Japan blossoms with visitors

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NEW YORK -- Whether it's the strong exchange rate or an increased cruise presence, tour operators are reporting a boom in leisure travel to Japan.

Many Japan operators are citing growth rates they wouldn't have dreamed of just a few months ago.

"Our Japan business is very strong this year, the strongest ever," said Bob Drumm, president of General Tours-TBI Tours. Drumm said the upward trend has been in place since the first of the year.

Chester Allen, manager of Jalpak International, the vacation packaging arm of Japan Airlines, said business is up "probably 25%" year over year from 2001.

Allen, like most operators, cites the exchange rate as a major factor. "You can buy a lot of yen for the dollar now," he said. "I think that is helping."

Drumm echoed that sentiment. "The exchange rate has been good," he said. "A deflation has been going on in Japan, so there are some really good values there now."

Ashley Isaacs, director of marketing and business development for Absolute Asia, said business to Japan is "better than ever" and might be up as much as 50% over last year.

"A lot of travelers who traveled to Europe in the past now see Japan as safe, easy to get to, luxurious and still exotic."

Phyllis Lenss, director of marketing for Northwest World Vacations, said her company had its best winter ever in Asia, and aggressive pricing was a factor.

"Asian economies were suffering throughout all our destinations, so we've been seeing a more aggressive approach to tourism marketing," she said.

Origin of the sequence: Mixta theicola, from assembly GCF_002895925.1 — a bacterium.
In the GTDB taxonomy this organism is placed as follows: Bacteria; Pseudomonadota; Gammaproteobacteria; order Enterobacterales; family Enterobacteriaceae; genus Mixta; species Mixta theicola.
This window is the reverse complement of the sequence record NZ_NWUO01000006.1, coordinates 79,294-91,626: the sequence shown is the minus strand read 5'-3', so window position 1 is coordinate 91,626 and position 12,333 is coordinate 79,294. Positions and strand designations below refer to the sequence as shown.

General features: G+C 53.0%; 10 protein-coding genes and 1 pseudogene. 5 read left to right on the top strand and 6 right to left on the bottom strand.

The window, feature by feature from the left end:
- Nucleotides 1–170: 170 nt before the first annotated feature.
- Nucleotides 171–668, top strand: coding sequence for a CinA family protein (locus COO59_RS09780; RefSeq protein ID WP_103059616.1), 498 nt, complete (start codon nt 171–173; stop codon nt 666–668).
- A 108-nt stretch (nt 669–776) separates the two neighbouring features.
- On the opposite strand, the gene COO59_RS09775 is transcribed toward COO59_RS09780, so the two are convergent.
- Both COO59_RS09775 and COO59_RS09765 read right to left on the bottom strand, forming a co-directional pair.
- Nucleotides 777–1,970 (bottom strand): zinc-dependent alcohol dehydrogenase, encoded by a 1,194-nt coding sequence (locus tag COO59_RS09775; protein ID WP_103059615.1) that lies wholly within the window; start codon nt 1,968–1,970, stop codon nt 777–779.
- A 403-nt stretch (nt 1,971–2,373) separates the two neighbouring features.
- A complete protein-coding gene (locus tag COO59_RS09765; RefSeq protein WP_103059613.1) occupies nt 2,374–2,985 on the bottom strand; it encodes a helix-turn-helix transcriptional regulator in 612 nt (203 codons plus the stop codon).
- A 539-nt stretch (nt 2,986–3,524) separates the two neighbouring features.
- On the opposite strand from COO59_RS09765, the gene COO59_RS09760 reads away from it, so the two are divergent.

Meanwhile, Gerry Kerr, director of marketing for Pacific Delight Tours, said the word is out that great values exist in Japan right now.

Many U.S. operators are enjoying the benefits of a strong exchange rate in Japanese cities, such as Tokyo, above. The values are "not just in the fares and the hotel prices but in the general cost of dining, drinking and all the elements that go into a vacation once you're there."

"Some people who got their first taste of Asia with the very popular places like Hong Kong and [mainland] China now feel more comfortable with the whole Asia experience," he added.

As a destination, Japan has struggled against the perception that it is too expensive, and that feeling is backed by some truth.

Japan traditionally has been more expensive than any other Asian destination, and that price gap might have sent travelers with an interest in Asia to other countries in the region.

But operators are seeing other factors tempering the price consideration. One factor they cite is the perception of safety.

"Part of it may very well be that since Sept. 11, there's not a lot of traffic to Europe, and Asia, in general, has benefited," Kerr said. "Japan is perceived to be safe. People are taking a fresh, new look at [safety]."

Suppliers also may be benefiting from an increased cruise presence in Japan. Crystal Cruises started calls in Tokyo earlier this month, and Silversea will put the Silver Wind into Japan in April 2003.

"We're seeing the whole leisure side of business pick up," said Sachiko Takahashi, sales manager for North America and Europe for the Four Seasons Hotel Tokyo. "I think it is partly because a lot of the cruise lines are starting to put cruises in the area. We are seeing a lot of pre- and post-cruise extensions."

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